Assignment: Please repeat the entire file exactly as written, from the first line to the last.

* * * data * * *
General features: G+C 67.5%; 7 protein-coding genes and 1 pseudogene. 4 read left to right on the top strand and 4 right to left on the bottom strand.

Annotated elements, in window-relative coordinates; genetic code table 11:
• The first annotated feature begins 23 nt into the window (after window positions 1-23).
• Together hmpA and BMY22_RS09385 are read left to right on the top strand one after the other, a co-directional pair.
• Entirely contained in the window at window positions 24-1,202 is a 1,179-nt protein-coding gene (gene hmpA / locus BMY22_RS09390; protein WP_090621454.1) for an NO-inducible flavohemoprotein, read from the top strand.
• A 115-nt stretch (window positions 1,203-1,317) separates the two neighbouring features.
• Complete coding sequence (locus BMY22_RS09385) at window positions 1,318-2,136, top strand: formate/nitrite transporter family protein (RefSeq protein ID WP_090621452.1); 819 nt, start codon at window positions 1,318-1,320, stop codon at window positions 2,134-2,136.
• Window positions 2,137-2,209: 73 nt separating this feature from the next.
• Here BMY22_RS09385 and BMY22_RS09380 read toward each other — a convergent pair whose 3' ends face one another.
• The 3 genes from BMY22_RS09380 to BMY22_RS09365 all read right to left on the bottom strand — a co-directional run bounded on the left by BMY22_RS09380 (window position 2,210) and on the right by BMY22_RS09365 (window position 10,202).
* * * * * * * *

General features: G+C 67.5%; 7 protein-coding genes and 1 pseudogene. 4 read left to right on the top strand and 4 right to left on the bottom strand.

Annotated elements, in window-relative coordinates; genetic code table 11:
• The first annotated feature begins 23 nt into the window (after window positions 1-23).
• Together hmpA and BMY22_RS09385 are read left to right on the top strand one after the other, a co-directional pair.
• Entirely contained in the window at window positions 24-1,202 is a 1,179-nt protein-coding gene (gene hmpA / locus BMY22_RS09390; protein WP_090621454.1) for an NO-inducible flavohemoprotein, read from the top strand.
• A 115-nt stretch (window positions 1,203-1,317) separates the two neighbouring features.
• Complete coding sequence (locus BMY22_RS09385) at window positions 1,318-2,136, top strand: formate/nitrite transporter family protein (RefSeq protein ID WP_090621452.1); 819 nt, start codon at window positions 1,318-1,320, stop codon at window positions 2,134-2,136.
• Window positions 2,137-2,209: 73 nt separating this feature from the next.
• Here BMY22_RS09385 and BMY22_RS09380 read toward each other — a convergent pair whose 3' ends face one another.
• The 3 genes from BMY22_RS09380 to BMY22_RS09365 all read right to left on the bottom strand — a co-directional run bounded on the left by BMY22_RS09380 (window position 2,210) and on the right by BMY22_RS09365 (window position 10,202).